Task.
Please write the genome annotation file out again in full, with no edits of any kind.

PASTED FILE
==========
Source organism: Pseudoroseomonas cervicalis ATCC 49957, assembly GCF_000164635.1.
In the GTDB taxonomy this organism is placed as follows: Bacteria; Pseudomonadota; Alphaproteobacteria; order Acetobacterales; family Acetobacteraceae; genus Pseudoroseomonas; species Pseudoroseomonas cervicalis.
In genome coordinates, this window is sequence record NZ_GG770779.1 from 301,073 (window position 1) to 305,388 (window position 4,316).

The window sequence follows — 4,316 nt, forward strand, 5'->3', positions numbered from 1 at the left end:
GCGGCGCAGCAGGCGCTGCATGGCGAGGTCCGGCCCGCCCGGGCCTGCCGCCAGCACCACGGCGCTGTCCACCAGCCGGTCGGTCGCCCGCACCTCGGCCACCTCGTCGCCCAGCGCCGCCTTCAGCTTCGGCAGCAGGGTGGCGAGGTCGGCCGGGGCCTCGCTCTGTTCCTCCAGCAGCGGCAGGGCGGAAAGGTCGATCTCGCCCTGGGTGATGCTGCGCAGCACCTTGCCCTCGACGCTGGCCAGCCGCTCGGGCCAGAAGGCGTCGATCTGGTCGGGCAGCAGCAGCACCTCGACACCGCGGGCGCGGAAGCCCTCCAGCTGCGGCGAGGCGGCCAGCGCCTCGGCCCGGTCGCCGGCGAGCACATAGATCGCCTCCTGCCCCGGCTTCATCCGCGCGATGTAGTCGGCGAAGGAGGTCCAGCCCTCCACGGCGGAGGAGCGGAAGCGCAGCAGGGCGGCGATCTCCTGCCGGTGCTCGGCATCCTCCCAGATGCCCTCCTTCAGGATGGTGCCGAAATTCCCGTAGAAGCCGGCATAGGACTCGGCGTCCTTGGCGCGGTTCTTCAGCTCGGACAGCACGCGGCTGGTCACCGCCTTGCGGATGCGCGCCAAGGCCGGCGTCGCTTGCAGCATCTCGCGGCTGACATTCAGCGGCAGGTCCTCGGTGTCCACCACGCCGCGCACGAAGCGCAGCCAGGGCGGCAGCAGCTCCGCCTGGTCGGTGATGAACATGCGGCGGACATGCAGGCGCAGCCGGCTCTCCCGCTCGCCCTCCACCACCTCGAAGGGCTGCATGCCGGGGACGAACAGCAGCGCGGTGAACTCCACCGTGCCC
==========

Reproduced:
Source organism: Pseudoroseomonas cervicalis ATCC 49957, assembly GCF_000164635.1.
In the GTDB taxonomy this organism is placed as follows: Bacteria; Pseudomonadota; Alphaproteobacteria; order Acetobacterales; family Acetobacteraceae; genus Pseudoroseomonas; species Pseudoroseomonas cervicalis.
In genome coordinates, this window is sequence record NZ_GG770779.1 from 301,073 (window position 1) to 305,388 (window position 4,316).

The window sequence follows — 4,316 nt, forward strand, 5'->3', positions numbered from 1 at the left end:
GCGGCGCAGCAGGCGCTGCATGGCGAGGTCCGGCCCGCCCGGGCCTGCCGCCAGCACCACGGCGCTGTCCACCAGCCGGTCGGTCGCCCGCACCTCGGCCACCTCGTCGCCCAGCGCCGCCTTCAGCTTCGGCAGCAGGGTGGCGAGGTCGGCCGGGGCCTCGCTCTGTTCCTCCAGCAGCGGCAGGGCGGAAAGGTCGATCTCGCCCTGGGTGATGCTGCGCAGCACCTTGCCCTCGACGCTGGCCAGCCGCTCGGGCCAGAAGGCGTCGATCTGGTCGGGCAGCAGCAGCACCTCGACACCGCGGGCGCGGAAGCCCTCCAGCTGCGGCGAGGCGGCCAGCGCCTCGGCCCGGTCGCCGGCGAGCACATAGATCGCCTCCTGCCCCGGCTTCATCCGCGCGATGTAGTCGGCGAAGGAGGTCCAGCCCTCCACGGCGGAGGAGCGGAAGCGCAGCAGGGCGGCGATCTCCTGCCGGTGCTCGGCATCCTCCCAGATGCCCTCCTTCAGGATGGTGCCGAAATTCCCGTAGAAGCCGGCATAGGACTCGGCGTCCTTGGCGCGGTTCTTCAGCTCGGACAGCACGCGGCTGGTCACCGCCTTGCGGATGCGCGCCAAGGCCGGCGTCGCTTGCAGCATCTCGCGGCTGACATTCAGCGGCAGGTCCTCGGTGTCCACCACGCCGCGCACGAAGCGCAGCCAGGGCGGCAGCAGCTCCGCCTGGTCGGTGATGAACATGCGGCGGACATGCAGGCGCAGCCGGCTCTCCCGCTCGCCCTCCACCACCTCGAAGGGCTGCATGCCGGGGACGAACAGCAGCGCGGTGAACTCCACCGTGCCC